”The dead continue to live by way of the resurrection we give them in telling their stories” -Stories of Real Human Beings Make History Powerful, Photographs Make it Immediate.
A Blog Remembering the Men and Women of the American Civil War, North & South, people, faces, and a unique culture we will never see again. Photos and stories about the people that lived it, including African American Photographs, pre civil war photos and the period in cultural history that began just after the civil war. The historical info, photos and documents in this blog reflect the attitudes, perspectives, and beliefs of different times. This blog does not endorse the views expressed in some posts, which may contain materials offensive to some readers, you cannot compare the beliefs and ethical values of the people of the 1800's to the standards of today.
Every effort is taken to remember the men and women of the Union and Confederacy equally with dignity and respect.
The events of the war, and the men of the war, are fast fading from the public attention. Its history is growing to be an “Old, Old Story.” Public interest is weakening day by day. The memory of march, and camp, and battle-field, of the long and manly endurance, of the superb and uncomplaining courage, of the mass of sacrifice that redeemed the Nation, is fast dying out. Those who rejoice in the liberty and peace secured by the soldier’s suffering and privation, accept the benefits, but deny or forget the benefactor-1877 National Tribune.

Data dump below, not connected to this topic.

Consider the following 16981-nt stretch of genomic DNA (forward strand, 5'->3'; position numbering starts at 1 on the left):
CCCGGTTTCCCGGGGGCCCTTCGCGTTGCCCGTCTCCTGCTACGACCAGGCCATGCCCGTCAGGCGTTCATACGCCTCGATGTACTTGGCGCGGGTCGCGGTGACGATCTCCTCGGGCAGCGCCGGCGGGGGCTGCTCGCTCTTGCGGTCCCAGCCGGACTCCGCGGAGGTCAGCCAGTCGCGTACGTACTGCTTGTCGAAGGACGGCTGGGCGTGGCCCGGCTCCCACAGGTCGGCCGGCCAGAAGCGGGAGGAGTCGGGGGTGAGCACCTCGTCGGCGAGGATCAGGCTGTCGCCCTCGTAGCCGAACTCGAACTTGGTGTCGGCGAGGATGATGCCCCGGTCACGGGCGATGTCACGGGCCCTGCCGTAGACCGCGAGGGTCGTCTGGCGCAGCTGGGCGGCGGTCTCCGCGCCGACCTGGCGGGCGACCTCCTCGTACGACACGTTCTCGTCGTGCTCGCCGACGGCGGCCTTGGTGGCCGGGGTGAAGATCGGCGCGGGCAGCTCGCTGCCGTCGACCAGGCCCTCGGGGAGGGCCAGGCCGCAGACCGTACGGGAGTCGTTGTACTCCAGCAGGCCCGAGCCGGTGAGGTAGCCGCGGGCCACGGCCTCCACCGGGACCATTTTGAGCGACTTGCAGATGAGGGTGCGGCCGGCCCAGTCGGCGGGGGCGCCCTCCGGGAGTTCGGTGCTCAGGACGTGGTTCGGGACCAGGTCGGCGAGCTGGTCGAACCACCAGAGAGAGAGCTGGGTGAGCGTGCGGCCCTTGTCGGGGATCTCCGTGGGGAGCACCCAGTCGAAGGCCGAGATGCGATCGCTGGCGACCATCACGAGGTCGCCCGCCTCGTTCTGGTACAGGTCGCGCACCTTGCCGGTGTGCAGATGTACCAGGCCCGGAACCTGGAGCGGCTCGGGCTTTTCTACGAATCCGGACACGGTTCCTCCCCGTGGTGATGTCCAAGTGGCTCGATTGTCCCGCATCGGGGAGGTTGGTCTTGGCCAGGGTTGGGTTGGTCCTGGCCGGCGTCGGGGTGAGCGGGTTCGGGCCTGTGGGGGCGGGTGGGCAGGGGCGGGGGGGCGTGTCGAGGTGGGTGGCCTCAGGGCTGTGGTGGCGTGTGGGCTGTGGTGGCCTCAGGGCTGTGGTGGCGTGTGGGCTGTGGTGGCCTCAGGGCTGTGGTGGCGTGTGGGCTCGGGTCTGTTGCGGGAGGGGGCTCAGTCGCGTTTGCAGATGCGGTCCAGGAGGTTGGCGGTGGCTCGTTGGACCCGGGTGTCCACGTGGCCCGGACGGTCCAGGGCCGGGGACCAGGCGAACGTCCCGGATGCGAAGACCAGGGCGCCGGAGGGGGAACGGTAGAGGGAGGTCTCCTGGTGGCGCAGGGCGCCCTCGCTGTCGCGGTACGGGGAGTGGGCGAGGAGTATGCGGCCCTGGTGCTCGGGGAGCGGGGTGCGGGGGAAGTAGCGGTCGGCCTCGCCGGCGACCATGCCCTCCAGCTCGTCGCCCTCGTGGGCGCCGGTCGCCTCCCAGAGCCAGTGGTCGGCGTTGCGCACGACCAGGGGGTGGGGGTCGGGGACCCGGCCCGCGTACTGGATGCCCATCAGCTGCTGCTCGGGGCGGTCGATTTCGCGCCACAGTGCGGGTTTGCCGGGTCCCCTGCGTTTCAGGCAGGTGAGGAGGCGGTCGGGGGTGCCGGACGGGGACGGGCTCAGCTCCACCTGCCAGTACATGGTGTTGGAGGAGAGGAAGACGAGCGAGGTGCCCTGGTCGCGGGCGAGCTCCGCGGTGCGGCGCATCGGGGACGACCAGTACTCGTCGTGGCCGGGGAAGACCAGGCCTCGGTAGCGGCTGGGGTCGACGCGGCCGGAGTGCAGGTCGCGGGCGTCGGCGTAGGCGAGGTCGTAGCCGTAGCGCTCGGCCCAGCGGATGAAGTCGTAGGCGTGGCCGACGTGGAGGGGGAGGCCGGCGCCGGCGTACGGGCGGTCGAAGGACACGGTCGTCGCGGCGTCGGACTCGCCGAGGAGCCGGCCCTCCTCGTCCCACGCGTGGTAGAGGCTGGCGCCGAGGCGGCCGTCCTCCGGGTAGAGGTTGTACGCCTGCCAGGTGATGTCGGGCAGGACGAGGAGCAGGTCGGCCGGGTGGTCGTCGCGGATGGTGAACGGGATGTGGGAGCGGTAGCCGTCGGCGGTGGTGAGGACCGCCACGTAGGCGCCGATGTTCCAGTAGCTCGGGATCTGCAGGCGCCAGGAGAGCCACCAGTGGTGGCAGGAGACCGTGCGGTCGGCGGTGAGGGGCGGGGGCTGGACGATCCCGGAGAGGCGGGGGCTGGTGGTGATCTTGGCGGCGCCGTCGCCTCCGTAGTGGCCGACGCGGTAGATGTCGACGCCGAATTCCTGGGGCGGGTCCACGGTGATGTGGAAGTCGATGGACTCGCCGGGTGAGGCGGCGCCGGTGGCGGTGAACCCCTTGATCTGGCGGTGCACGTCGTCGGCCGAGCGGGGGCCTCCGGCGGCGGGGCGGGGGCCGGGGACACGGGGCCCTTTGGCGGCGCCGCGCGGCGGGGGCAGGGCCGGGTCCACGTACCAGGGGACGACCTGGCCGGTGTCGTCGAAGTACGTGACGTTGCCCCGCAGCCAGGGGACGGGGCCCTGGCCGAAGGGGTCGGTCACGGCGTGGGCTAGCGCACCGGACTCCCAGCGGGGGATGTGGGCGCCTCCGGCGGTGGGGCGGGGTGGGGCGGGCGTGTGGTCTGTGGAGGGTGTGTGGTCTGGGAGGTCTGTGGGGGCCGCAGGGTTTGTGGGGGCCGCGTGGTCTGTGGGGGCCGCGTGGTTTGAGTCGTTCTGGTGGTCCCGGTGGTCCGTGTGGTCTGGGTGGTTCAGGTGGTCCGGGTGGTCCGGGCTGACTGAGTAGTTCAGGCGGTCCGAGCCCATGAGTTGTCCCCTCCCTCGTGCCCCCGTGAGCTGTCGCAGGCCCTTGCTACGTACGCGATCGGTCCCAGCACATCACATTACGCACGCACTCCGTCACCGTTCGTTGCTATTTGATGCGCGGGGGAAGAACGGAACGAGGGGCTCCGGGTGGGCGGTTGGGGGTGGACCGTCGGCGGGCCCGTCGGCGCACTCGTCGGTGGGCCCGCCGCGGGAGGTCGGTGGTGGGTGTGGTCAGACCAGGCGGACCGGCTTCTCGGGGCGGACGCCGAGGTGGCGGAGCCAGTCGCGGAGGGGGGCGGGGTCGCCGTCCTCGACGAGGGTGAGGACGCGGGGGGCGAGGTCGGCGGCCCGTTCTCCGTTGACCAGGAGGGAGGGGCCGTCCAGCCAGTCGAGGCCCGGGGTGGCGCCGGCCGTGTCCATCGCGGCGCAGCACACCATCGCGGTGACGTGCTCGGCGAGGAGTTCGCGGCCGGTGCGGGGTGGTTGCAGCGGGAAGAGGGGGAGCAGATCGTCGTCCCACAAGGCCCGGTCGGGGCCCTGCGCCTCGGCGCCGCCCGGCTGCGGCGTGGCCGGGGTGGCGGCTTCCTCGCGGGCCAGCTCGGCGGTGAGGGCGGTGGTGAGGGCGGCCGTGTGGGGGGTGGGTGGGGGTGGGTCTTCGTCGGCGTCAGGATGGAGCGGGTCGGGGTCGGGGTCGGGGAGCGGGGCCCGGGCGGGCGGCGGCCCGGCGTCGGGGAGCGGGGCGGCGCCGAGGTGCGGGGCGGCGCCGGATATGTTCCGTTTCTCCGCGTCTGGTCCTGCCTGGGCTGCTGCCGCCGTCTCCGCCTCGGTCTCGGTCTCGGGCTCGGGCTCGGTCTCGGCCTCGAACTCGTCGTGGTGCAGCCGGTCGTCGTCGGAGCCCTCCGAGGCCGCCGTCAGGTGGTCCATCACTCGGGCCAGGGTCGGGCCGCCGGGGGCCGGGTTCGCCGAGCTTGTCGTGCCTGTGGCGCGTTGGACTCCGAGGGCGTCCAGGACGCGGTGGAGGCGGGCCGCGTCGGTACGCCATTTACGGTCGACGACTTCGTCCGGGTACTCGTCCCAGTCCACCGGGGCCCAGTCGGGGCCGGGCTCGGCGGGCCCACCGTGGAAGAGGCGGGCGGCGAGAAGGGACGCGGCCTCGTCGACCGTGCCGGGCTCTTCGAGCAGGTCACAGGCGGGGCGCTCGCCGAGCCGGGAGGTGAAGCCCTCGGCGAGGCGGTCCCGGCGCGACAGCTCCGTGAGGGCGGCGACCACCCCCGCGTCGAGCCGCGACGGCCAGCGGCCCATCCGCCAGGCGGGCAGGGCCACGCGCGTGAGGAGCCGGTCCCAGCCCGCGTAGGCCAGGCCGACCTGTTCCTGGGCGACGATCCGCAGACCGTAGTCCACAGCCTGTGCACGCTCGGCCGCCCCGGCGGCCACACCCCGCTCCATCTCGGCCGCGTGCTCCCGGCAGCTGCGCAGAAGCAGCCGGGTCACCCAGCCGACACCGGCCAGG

Zoeth Knowles-part of Company K of the 19th Massachusetts Regiment of the Infantry, known as the “Boston Tiger Fire Zouaves.”
A history of the regiment noted that members of this company wore light blue baggy trousers, dark blue jackets with buttons and dark blue fez caps.Despite the successes of the Zouave in the Crimean War, it was not until 1859 that the first widely publicized American Zouave unit was formed. The first Zouave regiment in the Civil War, the 9th New York Volunteer Infantry or Hawkin’s Zouaves, was mustered in on April 23, 1861. Other cities and states in the North and the South also saw the creation of Zouave units. One French language newspaper commented “Ils pleut des Zouaves” (It is raining Zouaves) because there were so many of the units formed in 1861. There were Zouaves present at every major Civil War battle from First Manassas or First Bull Run to Appomattox.
—Source: Zouaves the First and the Bravest by Michael J. McAfee (Thomas Publications, 1991.)
Photo credits: Theodore Cloues, ca. 1864. Unidentified Photographer, Probably Boston. Gift of the Cloues Family, 96.045.3.